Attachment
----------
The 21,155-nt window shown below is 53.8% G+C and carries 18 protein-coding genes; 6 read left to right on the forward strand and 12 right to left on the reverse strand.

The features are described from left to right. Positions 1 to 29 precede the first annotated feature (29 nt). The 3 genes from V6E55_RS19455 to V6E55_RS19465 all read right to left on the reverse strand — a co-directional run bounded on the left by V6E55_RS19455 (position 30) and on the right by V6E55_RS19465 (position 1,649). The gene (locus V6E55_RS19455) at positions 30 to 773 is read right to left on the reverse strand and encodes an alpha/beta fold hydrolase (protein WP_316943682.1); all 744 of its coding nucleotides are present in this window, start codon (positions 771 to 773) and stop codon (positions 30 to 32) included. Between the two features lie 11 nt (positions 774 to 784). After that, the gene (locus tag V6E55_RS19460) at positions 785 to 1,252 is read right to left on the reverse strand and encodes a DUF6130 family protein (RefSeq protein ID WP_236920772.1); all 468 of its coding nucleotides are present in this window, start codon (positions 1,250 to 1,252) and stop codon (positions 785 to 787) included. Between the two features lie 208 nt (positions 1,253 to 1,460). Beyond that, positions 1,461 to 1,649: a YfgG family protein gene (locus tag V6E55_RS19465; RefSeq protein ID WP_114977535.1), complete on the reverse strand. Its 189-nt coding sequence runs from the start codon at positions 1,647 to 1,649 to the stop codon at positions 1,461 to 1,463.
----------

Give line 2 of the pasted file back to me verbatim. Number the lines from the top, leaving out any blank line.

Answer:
The features are described from left to right. Positions 1 to 29 precede the first annotated feature (29 nt). The 3 genes from V6E55_RS19455 to V6E55_RS19465 all read right to left on the reverse strand — a co-directional run bounded on the left by V6E55_RS19455 (position 30) and on the right by V6E55_RS19465 (position 1,649). The gene (locus V6E55_RS19455) at positions 30 to 773 is read right to left on the reverse strand and encodes an alpha/beta fold hydrolase (protein WP_316943682.1); all 744 of its coding nucleotides are present in this window, start codon (positions 771 to 773) and stop codon (positions 30 to 32) included. Between the two features lie 11 nt (positions 774 to 784). After that, the gene (locus tag V6E55_RS19460) at positions 785 to 1,252 is read right to left on the reverse strand and encodes a DUF6130 family protein (RefSeq protein ID WP_236920772.1); all 468 of its coding nucleotides are present in this window, start codon (positions 1,250 to 1,252) and stop codon (positions 785 to 787) included. Between the two features lie 208 nt (positions 1,253 to 1,460). Beyond that, positions 1,461 to 1,649: a YfgG family protein gene (locus tag V6E55_RS19465; RefSeq protein ID WP_114977535.1), complete on the reverse strand. Its 189-nt coding sequence runs from the start codon at positions 1,647 to 1,649 to the stop codon at positions 1,461 to 1,463.